# Where is the electric field zero?

1. The problem statement, all variables and given/known data

Two point charges are placed 1.00m apart.
q(1) = -2.50 x 10^(-6) C
q(2) = +6.00 x 10^(-6) C
Task is to find where along the line, other than at infinity, the electric field will be equal to zero.

2. Relevant equations

E = (k * q) / r^2

3. The attempt at a solution

I let E(1) + E(2) = 0 and substituted the above formula in, which, after simplifying gives me a quadratic (I let ‘x’ equal the first radius, and ‘1.00 – x’ equal the second, so q(1) is at zero on the axis, and the solution for x will give me the point on the axis with respect to q1 at which the two fields cancel out and the net field equals zero).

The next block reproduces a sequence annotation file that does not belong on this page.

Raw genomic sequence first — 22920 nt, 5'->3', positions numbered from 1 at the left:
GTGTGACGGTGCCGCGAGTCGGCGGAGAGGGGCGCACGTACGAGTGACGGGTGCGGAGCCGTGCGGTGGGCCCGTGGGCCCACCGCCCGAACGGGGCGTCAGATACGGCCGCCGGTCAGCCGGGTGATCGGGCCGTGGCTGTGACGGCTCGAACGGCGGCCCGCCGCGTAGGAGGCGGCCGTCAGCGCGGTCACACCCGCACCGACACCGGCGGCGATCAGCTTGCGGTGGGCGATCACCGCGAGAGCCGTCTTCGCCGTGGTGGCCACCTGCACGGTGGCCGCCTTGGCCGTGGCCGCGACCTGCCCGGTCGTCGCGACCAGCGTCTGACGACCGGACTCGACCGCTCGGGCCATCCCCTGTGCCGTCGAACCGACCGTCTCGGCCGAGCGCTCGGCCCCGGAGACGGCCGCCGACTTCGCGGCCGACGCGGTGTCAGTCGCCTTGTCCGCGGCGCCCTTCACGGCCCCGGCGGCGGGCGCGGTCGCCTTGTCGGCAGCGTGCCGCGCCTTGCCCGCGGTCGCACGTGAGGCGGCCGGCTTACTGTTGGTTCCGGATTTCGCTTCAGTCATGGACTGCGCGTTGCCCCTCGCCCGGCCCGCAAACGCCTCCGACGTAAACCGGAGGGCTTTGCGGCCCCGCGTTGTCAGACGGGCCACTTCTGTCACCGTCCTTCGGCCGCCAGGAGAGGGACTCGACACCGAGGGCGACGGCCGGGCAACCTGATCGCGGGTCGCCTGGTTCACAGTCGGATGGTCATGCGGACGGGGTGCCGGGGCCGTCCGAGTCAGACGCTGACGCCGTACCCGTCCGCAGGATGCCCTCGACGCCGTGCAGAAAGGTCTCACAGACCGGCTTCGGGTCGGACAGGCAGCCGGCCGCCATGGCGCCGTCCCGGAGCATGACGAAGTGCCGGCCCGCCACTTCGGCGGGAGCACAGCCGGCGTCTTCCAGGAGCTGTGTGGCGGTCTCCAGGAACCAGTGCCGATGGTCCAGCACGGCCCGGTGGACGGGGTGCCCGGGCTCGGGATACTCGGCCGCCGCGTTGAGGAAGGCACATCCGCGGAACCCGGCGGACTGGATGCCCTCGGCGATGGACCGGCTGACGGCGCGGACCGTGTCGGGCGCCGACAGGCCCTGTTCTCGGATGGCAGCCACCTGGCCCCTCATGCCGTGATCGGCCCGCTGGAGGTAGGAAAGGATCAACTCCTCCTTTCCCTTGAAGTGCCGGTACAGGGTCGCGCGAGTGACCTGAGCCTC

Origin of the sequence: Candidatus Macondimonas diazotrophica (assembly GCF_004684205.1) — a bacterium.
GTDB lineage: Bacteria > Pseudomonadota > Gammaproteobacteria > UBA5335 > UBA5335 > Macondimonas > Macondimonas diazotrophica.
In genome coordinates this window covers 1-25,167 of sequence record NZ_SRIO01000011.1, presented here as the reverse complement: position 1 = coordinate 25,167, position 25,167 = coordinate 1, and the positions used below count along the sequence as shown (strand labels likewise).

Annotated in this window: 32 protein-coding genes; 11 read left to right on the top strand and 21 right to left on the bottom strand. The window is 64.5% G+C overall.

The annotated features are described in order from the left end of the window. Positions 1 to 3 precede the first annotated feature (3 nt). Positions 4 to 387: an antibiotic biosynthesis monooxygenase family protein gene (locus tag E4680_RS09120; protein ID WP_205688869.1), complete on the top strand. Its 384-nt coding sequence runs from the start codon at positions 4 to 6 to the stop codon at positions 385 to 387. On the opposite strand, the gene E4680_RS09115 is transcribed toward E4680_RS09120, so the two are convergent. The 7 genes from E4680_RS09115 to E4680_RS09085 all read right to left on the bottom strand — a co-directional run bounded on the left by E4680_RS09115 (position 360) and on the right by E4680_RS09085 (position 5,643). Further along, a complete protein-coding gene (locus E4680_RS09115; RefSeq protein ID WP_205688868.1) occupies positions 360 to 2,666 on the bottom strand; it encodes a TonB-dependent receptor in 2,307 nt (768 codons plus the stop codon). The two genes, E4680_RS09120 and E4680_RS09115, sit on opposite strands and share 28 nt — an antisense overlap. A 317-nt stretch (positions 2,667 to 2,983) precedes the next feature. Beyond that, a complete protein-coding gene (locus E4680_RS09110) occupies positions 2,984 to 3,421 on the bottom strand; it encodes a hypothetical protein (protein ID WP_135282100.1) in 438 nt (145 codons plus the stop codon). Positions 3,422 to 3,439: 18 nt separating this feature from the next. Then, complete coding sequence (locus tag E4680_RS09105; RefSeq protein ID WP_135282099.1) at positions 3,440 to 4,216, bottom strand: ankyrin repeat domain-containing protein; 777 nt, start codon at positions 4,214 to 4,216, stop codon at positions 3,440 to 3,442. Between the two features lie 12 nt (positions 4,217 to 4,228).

I solved the quadratic and came up with:

x = 0.39m (0.39m to the right of q(1) ) and
x = -1.83m (1.83m to the left of q (1) )

The answer is -1.83m, but I am wondering if someone can explain why +0.39m isn’t correct also? I think my conceptual understanding is lacking here, and my textbook hasn’t quite revealed the answer.

Thanks very much in advance, folks.

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